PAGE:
How far along are Southeast Asian companies on their omnichannel journey?
Where are Southeast Asian companies on the journey toward an ideal omnichannel experience?
Omnichannel engagement is the marketing technique by which companies provide the same information and service to customers regardless of device or physical location.
Many banks now offer an omnichannel experience for their customers. It does not matter whether they use the bank's app, website, ATM or even visit a teller in person - the same information and services are available at each touchpoint.
While omnichannel sounds relatively straightforward, creating a seamless flow from channel to channel is challenging for organisations as many people, processes and technology must be aligned for it to work.
So how far along are Southeast Asian companies on their journey toward an ideal omnichannel experience? Are they just starting out or have they already overcome many of the omnichannel challenges?
To find out, ClickAcademy, in association with Amazon Web Services, held roundtable discussions with client-side marketers in Bangkok, Thailand. At the Omnichannel Engagement table, Mandy Arbilo, Regional Director – ecommerce Solutions, aCommerce, attendees discussed how their brands were providing consistent messaging and services to their customers, regardless of channel.
Below is a summary of what was said on the day.
1) The availability of omnichannel technology is no longer a major challenge
Participants started the day by discussing what aspects of omnichannel were already working well. Interestingly, most said that they felt that the technology to deliver an omnichannel experience to customers across a wide range of verticals was already available.
Some systems, they said, have wider adoption outside of Southeast Asia, but as most of the omnichannel systems are cloud-based, there was nothing technically holding most companies back from starting on their omnichannel journey.
2) Marketers must overcome internally fragmented system architecture
Technical obstacles to achieving omnichannel retailing do, however, still exist at companies in Southeast Asia. Instead of with vendors, though, marketers are facing technical challenges with their own internal IT systems.
The problem is that at many companies customer data is fragmented across many legacy systems. This means that it is difficult, if not impossible, for marketers to get all the customer data into one place and then deliver it seamlessly across all channels.
If marketers want to implement omnichannel, said one delegate, then they need to 'be friendly with IT' and get to know all the existing systems which hold customer data throughout the organisation.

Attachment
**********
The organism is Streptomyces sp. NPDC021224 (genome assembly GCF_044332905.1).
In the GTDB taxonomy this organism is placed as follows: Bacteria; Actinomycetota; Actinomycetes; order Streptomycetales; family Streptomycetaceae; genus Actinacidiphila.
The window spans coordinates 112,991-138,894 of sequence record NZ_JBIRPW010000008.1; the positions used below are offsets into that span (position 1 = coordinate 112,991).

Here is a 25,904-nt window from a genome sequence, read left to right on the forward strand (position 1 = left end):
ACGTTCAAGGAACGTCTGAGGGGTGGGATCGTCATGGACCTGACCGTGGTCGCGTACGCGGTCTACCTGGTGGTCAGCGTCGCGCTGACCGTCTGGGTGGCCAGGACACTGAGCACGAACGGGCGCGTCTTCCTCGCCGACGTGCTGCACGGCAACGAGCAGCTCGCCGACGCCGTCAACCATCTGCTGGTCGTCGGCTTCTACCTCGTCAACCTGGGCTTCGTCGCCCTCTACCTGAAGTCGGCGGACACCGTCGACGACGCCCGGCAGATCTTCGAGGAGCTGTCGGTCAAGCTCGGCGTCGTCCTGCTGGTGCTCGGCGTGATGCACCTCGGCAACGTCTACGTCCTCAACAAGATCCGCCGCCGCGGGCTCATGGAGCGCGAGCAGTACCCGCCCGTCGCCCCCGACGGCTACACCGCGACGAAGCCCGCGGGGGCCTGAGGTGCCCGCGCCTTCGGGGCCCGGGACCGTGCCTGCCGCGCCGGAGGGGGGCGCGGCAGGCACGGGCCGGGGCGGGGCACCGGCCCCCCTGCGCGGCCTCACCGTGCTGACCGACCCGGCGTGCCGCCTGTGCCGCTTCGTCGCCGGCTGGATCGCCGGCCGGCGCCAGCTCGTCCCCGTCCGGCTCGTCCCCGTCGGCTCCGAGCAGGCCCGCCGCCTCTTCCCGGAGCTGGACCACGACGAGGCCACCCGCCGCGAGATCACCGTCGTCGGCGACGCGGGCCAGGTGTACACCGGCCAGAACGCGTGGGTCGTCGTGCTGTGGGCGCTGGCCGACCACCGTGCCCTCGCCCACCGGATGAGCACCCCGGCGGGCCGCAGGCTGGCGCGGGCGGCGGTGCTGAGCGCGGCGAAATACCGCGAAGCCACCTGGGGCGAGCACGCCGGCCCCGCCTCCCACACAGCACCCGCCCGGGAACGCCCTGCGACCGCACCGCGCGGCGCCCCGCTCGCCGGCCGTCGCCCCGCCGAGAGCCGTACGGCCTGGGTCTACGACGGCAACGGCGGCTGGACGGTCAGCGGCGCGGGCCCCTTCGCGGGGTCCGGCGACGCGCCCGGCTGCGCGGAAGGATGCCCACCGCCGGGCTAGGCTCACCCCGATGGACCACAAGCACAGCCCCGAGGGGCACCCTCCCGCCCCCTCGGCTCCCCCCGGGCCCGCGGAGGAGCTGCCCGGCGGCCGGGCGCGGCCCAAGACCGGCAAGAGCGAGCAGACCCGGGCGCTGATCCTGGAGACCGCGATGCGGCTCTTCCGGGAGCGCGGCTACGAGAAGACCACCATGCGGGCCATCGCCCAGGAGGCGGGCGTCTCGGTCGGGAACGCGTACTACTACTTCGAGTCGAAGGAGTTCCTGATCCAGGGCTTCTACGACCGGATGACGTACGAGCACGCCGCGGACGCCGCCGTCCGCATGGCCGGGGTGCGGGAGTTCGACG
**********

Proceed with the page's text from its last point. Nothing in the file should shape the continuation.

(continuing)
3) People management is key when implementing omnichannel
Another challenge faced by marketers trying to implement omnichannel is getting people within the organisation aligned toward the goal of a seamless, cross-channel customer experience.
First off, attendees said that getting management buy-in for omnichannel projects was difficult. The issue with getting senior executives on board, according to participants, is that they want to know which department will own the costs of the project and which will receive the benefits. Only when these questions are answered will management support the project.
Next, delegates said that aligning marketing toward the omnichannel goal was difficult as well. The reason for this issue was that people, processes and technology all need to be well defined for omnichannel to work - and this takes time, time which most marketers simply do not have.
Finally, participants said that because IT typically controls the data required for omnichannel journeys, they need the company's technologists buy into the strategy as well. In order for that to happen, omnichannel must become a priority for generating business outcomes, which only happens when projects have senior-level support.
Omnichannel projects, it seems, require as much people management as data management.
4) The best omnichannel companies have the customer at the centre
Finally, attendees were asked to list the qualities of companies who did omnichannel well. Among the items suggested were that omnichannel companies had the customer 'at the centre' and they were part of the company's overall vision.
Also, companies which succeeded at omnichannel created a customer experience which was well managed throughout the whole customer lifecycle, not just at touchpoints.
With such a high bar, attendees recognized that most have a long way to go on their omnichannel journey to reach where the best companies are already.
A word of thanks
Click Academy would like to thank Mandy Arbilo, Regional Director – ecommerce Solutions, aCommerce for hosting the Hyper Personalisation table and Kenneth Chong, Head of Sales, Cognitive CX, AWS for providing subject matter expertise for the day.
We'd also like to thank all the marketers who attended the event and shared their thoughts and experiences about the challenges they face implementing omnichannel - as well as some of the success stories. We hope to see you all at future Click Academy events!